The Chinese government must address the underlying causes of protests that have led 11 Tibetans to set themselves on fire since March, Amnesty International and Human Rights Watch said today.
The two human rights organisations have called on the Chinese government to carry out a comprehensive review of the human rights situation across Tibet and to end legal and political restrictions that breach human rights in the region.
"The Chinese government must put an end to repressive policies that infringe on the fundamental freedoms of ethnic Tibetans," said Salil Shetty, Amnesty International's secretary general. "The Chinese authorities have not heeded the demands of Tibetans, but have instead resorted to heavy-handed tactics that can only deepen and further fuel resentments. They must respect the right of Tibetans to practice their religion and to enjoy their culture."
In total, eleven Tibetans, including monks, former monks and two nuns, have self -immolated this year out of desperation, calling for "Freedom" and "the return of His Holiness the Dalai Lama to Tibet". Six of them are believed to have passed away, the most recent being Palden Choetso, a 35 year old nun from Tawu nunnery, who self-immolated on 3 November.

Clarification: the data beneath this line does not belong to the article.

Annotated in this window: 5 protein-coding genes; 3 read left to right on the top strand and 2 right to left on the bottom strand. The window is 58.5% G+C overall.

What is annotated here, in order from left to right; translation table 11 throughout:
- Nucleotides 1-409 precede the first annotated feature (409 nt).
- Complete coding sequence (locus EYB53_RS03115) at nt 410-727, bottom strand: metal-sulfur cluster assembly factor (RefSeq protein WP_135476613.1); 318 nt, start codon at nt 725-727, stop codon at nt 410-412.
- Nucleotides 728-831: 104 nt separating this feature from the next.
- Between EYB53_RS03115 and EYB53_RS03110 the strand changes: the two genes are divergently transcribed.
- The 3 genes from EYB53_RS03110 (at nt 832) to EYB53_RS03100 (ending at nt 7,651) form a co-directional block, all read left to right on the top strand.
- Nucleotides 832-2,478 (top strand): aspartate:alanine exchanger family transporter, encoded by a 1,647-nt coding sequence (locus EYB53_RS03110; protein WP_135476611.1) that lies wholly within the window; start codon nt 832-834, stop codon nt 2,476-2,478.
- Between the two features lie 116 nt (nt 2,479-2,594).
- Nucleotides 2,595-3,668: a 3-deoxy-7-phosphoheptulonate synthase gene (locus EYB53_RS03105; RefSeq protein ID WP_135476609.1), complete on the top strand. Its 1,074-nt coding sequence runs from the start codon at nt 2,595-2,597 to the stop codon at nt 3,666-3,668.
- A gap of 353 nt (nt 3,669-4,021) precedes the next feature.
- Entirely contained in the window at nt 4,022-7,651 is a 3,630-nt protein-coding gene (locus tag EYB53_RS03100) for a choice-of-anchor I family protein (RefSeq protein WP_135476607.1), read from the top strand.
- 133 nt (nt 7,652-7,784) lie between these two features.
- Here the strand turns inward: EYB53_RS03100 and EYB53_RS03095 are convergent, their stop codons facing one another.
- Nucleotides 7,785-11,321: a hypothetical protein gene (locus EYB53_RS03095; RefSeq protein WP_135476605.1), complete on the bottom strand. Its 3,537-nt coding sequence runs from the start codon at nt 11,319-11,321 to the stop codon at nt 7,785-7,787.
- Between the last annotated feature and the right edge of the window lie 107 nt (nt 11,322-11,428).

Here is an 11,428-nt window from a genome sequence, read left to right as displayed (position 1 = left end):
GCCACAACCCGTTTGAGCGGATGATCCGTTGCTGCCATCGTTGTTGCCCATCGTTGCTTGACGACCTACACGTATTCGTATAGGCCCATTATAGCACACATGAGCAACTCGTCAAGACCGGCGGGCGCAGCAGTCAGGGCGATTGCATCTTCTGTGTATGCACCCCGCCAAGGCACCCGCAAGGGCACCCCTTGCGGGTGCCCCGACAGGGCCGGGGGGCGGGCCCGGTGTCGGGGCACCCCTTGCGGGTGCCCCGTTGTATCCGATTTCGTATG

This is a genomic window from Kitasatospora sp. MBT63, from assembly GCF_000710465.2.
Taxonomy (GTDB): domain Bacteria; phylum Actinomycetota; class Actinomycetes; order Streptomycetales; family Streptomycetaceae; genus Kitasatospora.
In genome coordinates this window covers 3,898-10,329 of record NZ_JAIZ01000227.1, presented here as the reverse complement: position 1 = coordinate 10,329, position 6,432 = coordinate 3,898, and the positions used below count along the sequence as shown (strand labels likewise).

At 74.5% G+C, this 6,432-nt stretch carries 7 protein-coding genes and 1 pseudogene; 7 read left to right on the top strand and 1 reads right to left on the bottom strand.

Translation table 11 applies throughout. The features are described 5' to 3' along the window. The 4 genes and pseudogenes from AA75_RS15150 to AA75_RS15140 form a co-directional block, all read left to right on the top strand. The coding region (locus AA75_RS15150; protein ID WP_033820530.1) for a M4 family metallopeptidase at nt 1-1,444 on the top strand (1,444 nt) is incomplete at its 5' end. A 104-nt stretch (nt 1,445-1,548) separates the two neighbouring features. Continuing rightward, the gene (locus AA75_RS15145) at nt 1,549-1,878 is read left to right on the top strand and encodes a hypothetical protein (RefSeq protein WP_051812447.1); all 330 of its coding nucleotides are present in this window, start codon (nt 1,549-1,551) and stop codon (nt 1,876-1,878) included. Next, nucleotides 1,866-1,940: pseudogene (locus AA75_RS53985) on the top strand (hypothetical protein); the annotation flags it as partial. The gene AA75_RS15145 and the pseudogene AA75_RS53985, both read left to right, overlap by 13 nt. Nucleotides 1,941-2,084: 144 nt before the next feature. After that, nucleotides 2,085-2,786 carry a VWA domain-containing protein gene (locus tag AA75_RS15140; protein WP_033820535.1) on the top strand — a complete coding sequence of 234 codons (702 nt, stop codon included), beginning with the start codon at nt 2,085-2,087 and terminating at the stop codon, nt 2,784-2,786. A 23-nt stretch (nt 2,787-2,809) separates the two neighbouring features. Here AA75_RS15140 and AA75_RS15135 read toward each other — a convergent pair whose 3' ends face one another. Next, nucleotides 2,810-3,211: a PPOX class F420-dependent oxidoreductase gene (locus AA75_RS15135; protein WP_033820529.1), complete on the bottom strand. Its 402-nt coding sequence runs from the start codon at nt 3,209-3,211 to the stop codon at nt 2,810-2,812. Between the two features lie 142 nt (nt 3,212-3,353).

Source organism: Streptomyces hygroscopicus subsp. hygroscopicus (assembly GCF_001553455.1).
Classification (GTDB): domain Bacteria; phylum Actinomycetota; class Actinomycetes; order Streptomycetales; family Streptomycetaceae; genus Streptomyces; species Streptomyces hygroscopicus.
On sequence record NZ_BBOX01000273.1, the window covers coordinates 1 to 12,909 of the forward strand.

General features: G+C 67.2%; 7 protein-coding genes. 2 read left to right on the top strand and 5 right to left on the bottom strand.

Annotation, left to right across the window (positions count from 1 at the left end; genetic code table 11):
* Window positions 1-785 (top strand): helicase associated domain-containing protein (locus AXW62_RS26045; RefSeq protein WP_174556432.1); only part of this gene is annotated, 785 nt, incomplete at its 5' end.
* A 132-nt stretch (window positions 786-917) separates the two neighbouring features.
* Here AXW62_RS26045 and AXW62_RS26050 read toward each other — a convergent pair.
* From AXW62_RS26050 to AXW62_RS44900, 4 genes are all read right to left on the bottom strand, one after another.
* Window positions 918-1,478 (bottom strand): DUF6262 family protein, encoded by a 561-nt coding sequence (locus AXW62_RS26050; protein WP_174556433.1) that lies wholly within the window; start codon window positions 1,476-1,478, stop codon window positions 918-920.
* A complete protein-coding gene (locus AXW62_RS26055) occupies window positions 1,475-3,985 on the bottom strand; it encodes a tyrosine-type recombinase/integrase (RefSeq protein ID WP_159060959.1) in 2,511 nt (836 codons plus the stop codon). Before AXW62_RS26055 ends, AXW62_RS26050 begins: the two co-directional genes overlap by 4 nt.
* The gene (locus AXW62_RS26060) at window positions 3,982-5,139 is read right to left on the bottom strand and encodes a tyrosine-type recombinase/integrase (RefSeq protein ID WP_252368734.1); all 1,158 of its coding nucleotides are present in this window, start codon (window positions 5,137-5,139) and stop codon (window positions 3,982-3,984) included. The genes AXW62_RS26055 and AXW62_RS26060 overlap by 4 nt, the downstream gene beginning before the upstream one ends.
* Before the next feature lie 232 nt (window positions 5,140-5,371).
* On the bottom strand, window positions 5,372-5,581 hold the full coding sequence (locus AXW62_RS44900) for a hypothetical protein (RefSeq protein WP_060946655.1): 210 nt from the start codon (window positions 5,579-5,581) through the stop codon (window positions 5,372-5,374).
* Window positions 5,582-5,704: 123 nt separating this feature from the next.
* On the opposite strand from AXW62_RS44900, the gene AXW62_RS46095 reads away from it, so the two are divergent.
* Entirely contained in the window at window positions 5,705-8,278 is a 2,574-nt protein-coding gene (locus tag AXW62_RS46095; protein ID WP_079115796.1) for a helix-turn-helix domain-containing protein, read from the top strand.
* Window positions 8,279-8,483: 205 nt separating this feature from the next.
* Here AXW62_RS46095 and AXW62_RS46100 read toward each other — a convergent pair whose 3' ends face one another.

The letter urged the Chinese government to reveal the whereabouts of everyone who has been been arrested and detained, including those who set themselves on fire and taken away by the Police and stop the forced political indoctrination of monks and nuns as part of the Chinese government's patriotic education policy.
The human rights organisations have also called on the Chinese government to reduce the heavy security presence in Tibetan areas and respect the Tibetan people's right to freedom of expression and freedom of religion.